This is still early but seems to be working well for me so far! I’d love to get your feedback.

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Tagging @aswinmohanme @nathanwillson @joshua as you might be interested in this.

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Hey @brainlid, I did visit the fly_rpc project a few days ago before you extracted PG functionalities to it’s own app. Great work!

I like that your approach differs from the Ecto primary and replica guide and makes it much easier to integrate with a dynamic cluster. MyApp.Repo working as a proxy and delegating to the primary for write operations is brillant.

Also I think it should be more lightweight, by not having to keep a bunch of PG connections open to the primary from all running instances.

Now I’m not really familiar with PG and replicas so I have a few questions:

  1. What kind of latency should I except when waiting for the replica to sync?
  2. Is waiting for the replica to synchronise writes something I need all the time? I’d imagine that getting the result from the primary would suffice in a lot of cases.
  3. Would it be possible to bind this feature to the :read_after_write field option? Or only activate it when necessary?

Fly.Postgres.rpc_and_wait/3 seems a nice addition for running more complex queries involving reads and writes. Basically a great use case for Ecto.Multi. But for some cases it might make things more difficult to resonate about. For example using Ecto.Multi.run/3 might be executed on a different node which is not what you want most of the time.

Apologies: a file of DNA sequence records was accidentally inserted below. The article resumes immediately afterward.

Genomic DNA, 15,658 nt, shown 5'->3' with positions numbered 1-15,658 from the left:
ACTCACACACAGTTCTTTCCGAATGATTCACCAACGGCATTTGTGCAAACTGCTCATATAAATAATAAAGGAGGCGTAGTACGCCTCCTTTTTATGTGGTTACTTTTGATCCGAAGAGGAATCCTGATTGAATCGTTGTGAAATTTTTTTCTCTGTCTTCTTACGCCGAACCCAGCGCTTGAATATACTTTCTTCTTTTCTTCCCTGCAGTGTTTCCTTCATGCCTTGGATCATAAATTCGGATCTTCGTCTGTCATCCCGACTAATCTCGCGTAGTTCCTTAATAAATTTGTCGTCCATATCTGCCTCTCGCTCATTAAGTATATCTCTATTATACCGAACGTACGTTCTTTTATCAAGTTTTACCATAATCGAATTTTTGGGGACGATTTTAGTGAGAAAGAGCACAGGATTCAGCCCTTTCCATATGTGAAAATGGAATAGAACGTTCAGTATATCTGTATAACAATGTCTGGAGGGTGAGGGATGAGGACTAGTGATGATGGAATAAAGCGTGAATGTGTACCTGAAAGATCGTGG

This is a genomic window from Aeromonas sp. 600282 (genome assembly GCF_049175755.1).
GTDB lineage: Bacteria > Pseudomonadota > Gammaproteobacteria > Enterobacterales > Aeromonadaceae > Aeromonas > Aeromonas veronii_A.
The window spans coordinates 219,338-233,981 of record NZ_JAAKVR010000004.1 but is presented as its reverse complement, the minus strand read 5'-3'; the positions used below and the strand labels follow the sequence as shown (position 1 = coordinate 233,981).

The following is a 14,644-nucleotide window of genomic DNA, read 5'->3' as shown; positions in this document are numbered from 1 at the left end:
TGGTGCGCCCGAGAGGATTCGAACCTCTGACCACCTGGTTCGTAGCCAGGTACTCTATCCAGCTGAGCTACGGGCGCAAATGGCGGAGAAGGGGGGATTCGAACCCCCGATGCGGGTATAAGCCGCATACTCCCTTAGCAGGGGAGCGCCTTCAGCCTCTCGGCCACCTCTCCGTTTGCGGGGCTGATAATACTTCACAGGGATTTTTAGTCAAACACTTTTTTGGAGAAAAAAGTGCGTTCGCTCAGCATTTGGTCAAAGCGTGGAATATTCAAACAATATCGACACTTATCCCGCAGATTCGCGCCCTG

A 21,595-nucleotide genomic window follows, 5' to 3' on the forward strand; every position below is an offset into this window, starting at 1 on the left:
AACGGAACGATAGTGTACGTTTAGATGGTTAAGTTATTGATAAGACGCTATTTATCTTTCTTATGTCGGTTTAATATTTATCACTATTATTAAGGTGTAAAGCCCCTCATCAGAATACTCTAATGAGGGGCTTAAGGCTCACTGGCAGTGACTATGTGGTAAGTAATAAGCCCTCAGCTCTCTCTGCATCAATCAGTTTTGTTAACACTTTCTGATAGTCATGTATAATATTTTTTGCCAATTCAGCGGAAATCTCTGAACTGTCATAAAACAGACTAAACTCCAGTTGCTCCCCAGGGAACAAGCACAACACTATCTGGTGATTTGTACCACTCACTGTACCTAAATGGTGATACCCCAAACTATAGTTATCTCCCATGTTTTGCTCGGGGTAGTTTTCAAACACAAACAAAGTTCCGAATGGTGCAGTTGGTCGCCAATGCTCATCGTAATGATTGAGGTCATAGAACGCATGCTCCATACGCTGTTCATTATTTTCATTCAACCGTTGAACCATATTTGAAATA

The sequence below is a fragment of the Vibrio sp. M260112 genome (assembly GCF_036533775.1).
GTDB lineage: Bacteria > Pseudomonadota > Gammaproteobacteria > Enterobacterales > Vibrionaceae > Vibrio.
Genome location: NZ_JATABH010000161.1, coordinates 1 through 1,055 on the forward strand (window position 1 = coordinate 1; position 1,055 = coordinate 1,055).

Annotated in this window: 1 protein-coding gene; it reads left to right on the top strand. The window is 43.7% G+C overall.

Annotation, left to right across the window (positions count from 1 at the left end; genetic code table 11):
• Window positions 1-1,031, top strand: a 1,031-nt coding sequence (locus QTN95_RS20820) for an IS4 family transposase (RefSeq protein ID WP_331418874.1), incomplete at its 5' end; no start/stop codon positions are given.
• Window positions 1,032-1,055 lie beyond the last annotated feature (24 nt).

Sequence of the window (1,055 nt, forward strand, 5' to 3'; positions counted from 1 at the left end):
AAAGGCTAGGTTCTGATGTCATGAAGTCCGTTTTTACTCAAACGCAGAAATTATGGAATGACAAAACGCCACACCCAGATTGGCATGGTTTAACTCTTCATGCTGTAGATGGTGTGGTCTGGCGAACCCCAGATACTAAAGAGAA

I’ve never used it but dynamic repositories could be handy for similar tasks. Basically dynamically starting a single connection on the primary, run a few queries and close the connection.

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Thanks! I’m glad you like it! All the cool ideas came from @chrismccord. :smile: But I had a blast implementing things.

Replication is async. The latency depends on a number of factors. Like how far away is the primary from the replica? I’ve been doing my experiments going from lax (Los Angeles) to syd (Sydney Australia) where syd is the primary region. The lag I see varies but it’s typically less than 200ms. That lag includes built-in lag in the library because it’s currently polling the DB every 100ms to see where the replication log is.

When you start playing with it, I think you’ll be pleasantly surprised with the feeling of it.

So this is the first pass at solving this problem. You are right that sometimes you don’t need to wait for replication and can just take the result from the RPC call. That could be an option that we pass in to disable it. I think having it enabled by default makes the most sense for people because it “just works”.

I like the :read_after_write idea! The repo operations we’re doing are just wrapping the whole repo. It’s not doing anything at the schema level. I’m not sure what would happen there. That’s interesting!

The explicit calls for rpc_and_wait/3 are intended for making numerous queries/changes, explicit transactions and the use of Mutli. Because Elixir is functional, it’s easier to pass that work off to another node. Just thinking back over my usages of Ecto.Multi.run/3, I can’t think of any typical scenario where running on a different node would be a problem. Most of the time people aren’t doing things with state in GenServers or local ETS tables during a Multi. It’s possible, but I don’t believe it’s common.